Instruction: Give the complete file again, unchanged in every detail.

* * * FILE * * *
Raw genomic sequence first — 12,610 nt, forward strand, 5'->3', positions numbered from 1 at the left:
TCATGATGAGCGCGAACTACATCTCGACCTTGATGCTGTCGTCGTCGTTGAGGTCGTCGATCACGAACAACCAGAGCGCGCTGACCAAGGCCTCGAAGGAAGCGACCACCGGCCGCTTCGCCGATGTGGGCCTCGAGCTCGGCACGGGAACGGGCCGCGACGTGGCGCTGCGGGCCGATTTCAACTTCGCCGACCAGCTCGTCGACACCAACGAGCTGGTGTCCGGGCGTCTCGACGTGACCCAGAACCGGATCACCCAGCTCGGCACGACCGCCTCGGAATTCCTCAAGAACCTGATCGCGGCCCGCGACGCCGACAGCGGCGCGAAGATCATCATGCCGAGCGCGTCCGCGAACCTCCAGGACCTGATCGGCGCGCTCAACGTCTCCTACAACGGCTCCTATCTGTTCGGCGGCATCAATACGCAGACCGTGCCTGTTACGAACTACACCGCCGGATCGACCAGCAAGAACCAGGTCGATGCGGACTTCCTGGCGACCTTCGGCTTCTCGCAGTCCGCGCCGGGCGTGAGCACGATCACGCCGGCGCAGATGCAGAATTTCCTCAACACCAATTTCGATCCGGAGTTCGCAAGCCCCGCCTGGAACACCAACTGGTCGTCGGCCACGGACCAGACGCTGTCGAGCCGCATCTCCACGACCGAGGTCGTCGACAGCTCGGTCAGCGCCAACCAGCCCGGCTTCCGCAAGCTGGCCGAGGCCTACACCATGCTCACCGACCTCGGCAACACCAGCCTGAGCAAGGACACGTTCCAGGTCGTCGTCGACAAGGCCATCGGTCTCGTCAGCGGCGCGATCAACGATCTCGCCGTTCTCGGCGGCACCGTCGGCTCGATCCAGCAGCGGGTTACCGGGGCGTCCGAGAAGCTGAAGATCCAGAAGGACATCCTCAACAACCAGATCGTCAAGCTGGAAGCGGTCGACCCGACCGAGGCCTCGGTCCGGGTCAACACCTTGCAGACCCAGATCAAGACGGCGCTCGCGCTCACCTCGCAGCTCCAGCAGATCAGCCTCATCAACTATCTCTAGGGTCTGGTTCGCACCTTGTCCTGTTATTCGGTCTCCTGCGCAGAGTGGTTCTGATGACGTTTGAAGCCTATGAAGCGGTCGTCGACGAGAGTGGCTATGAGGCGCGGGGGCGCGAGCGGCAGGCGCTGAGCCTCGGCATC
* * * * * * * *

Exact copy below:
Raw genomic sequence first — 12,610 nt, forward strand, 5'->3', positions numbered from 1 at the left:
TCATGATGAGCGCGAACTACATCTCGACCTTGATGCTGTCGTCGTCGTTGAGGTCGTCGATCACGAACAACCAGAGCGCGCTGACCAAGGCCTCGAAGGAAGCGACCACCGGCCGCTTCGCCGATGTGGGCCTCGAGCTCGGCACGGGAACGGGCCGCGACGTGGCGCTGCGGGCCGATTTCAACTTCGCCGACCAGCTCGTCGACACCAACGAGCTGGTGTCCGGGCGTCTCGACGTGACCCAGAACCGGATCACCCAGCTCGGCACGACCGCCTCGGAATTCCTCAAGAACCTGATCGCGGCCCGCGACGCCGACAGCGGCGCGAAGATCATCATGCCGAGCGCGTCCGCGAACCTCCAGGACCTGATCGGCGCGCTCAACGTCTCCTACAACGGCTCCTATCTGTTCGGCGGCATCAATACGCAGACCGTGCCTGTTACGAACTACACCGCCGGATCGACCAGCAAGAACCAGGTCGATGCGGACTTCCTGGCGACCTTCGGCTTCTCGCAGTCCGCGCCGGGCGTGAGCACGATCACGCCGGCGCAGATGCAGAATTTCCTCAACACCAATTTCGATCCGGAGTTCGCAAGCCCCGCCTGGAACACCAACTGGTCGTCGGCCACGGACCAGACGCTGTCGAGCCGCATCTCCACGACCGAGGTCGTCGACAGCTCGGTCAGCGCCAACCAGCCCGGCTTCCGCAAGCTGGCCGAGGCCTACACCATGCTCACCGACCTCGGCAACACCAGCCTGAGCAAGGACACGTTCCAGGTCGTCGTCGACAAGGCCATCGGTCTCGTCAGCGGCGCGATCAACGATCTCGCCGTTCTCGGCGGCACCGTCGGCTCGATCCAGCAGCGGGTTACCGGGGCGTCCGAGAAGCTGAAGATCCAGAAGGACATCCTCAACAACCAGATCGTCAAGCTGGAAGCGGTCGACCCGACCGAGGCCTCGGTCCGGGTCAACACCTTGCAGACCCAGATCAAGACGGCGCTCGCGCTCACCTCGCAGCTCCAGCAGATCAGCCTCATCAACTATCTCTAGGGTCTGGTTCGCACCTTGTCCTGTTATTCGGTCTCCTGCGCAGAGTGGTTCTGATGACGTTTGAAGCCTATGAAGCGGTCGTCGACGAGAGTGGCTATGAGGCGCGGGGGCGCGAGCGGCAGGCGCTGAGCCTCGGCATC